‘Who is going to train these pharmacists?’


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The president of the AMA in Queensland has written to the state health minister urging him to reconsider the pharmacy contraceptive pill and UTI trial

In April, the Queensland Government responded to the report into the establishment of a Pharmacy Council and transfer of ownership in Queensland, which also looked into pharmacist scope of practice.

It announced that it would “develop, implement and evaluate a state-wide trial to provide low-risk emergency and repeat prescriptions for the contraceptive pill and antibiotics for urinary tract infections”.

The announcement has received considerable pushback from doctor groups, who have called it a risk for the development of “super-bugs” and a threat to patient health.

Now, Queensland AMA president Dr Dilip Dhupelia – who previously described the trial as “reckless and dangerous,” has written to Health Minister Steven Miles asking him not to go ahead with the trial, but instead to wait for national regulations to be decided by the Council of Australian Governments.

Dr Dhupelia said GPs had genuine concerns about patient safety and were worried that allowing pharmacists to dispense medications could lead to further overuse of antibiotics, rendering them ineffective.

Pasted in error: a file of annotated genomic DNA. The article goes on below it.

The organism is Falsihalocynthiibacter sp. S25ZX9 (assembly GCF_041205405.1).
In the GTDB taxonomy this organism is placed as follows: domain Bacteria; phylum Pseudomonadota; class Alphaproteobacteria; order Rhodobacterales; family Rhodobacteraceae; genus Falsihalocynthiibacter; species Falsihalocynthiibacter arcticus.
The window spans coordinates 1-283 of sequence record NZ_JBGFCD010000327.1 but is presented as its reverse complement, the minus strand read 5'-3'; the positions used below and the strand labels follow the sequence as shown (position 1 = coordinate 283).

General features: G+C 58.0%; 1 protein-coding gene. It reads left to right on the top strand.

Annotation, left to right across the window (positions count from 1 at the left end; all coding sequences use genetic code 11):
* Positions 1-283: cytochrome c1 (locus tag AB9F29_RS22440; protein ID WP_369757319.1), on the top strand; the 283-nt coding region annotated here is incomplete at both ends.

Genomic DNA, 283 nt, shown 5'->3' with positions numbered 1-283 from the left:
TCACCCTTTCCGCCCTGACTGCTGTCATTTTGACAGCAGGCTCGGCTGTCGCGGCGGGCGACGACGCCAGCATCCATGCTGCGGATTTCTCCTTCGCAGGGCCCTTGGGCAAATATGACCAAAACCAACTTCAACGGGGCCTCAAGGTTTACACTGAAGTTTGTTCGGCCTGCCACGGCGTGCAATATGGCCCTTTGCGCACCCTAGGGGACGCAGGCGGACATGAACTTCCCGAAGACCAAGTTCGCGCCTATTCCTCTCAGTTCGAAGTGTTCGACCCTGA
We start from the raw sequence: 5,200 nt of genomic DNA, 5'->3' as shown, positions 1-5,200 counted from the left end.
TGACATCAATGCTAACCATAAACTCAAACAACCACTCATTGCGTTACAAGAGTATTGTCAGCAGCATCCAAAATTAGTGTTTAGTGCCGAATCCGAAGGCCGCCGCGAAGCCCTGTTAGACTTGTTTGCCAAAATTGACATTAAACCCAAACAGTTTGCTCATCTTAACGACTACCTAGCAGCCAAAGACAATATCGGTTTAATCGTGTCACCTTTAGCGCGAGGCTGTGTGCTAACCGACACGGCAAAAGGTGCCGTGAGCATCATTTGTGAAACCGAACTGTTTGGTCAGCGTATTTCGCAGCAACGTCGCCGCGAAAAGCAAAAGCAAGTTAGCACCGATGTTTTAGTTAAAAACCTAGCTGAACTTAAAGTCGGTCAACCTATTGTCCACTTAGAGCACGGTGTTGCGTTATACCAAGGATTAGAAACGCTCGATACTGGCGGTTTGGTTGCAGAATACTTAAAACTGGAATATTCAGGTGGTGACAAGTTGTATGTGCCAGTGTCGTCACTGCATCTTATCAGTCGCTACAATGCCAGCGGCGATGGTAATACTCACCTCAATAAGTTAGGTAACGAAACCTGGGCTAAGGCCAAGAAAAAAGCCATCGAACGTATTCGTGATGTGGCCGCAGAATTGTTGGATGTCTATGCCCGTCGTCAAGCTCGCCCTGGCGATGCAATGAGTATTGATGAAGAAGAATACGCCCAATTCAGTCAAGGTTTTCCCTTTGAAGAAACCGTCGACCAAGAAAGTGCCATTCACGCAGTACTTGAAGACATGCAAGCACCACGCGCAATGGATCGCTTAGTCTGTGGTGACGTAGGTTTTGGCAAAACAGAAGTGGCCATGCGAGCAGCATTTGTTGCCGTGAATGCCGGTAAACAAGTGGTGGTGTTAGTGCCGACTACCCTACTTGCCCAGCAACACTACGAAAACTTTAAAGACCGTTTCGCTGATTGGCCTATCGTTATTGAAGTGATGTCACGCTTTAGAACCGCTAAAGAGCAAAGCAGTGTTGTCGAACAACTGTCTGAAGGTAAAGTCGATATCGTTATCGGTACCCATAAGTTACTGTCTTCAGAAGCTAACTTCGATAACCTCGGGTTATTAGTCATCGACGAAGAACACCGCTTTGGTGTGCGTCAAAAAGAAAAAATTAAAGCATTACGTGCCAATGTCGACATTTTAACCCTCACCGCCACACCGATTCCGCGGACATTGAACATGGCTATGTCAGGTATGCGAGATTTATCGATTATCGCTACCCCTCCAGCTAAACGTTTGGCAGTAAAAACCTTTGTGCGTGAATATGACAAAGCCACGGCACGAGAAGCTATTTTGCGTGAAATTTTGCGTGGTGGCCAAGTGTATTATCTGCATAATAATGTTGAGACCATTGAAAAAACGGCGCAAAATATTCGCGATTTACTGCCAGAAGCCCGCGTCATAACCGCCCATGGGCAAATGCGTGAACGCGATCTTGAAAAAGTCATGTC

“The Queensland Health Minister’s decision has gazumped the national considerations now underway by the Australian Health Protection Principal Committee,” Dr Dhupelia said.

“AMA Queensland believes there should be national uniformity in such decisions and Queensland shouldn’t be going it alone.”

Dr Dhupelia pointed out that in NSW, Health Minister Brad Hazzard had rejected PSA calls for such a trial.

“When the New South Wales Health Minister dismissed calls for a similar trial, he agreed it should be dealt with at a national level so as not to lead to different prescribing practices in different states,” he wrote.

Dr Dhupelia said Mr Miles’ decision to allow a trial also went against the recommendation of the Therapeutic Goods Administrations Independent Advisory Committee on Scheduling, which warned in 2015 against pharmacists dispensing of oral contraceptives.

He said that only doctors could determine what medication was suitable for a patient after reviewing their full medical history.

“Who is going to train these pharmacists? Who is going to decide what they need to know to allow them to safely dispense Schedule 4 medications?” he said.

He also complained that the Queensland Government had not consulted with AMA Queensland before green-lighting the trial.

The Minister had indicated he would work with AMA Queensland on these issues but we learned that the trial was going ahead through the media,” he said.

“GPs are rightly concerned that, once we open the floodgates, the pressure will be on to allow pharmacists to dispense an expanded list of medications, then where does it stop?

“This would only lead to further fragmentation of care and put at risk the health and well-being of patients.

“This is a blatant push by the pharmacy sector and the State Government has condoned the move. We mustn’t put convenience ahead of our health.”

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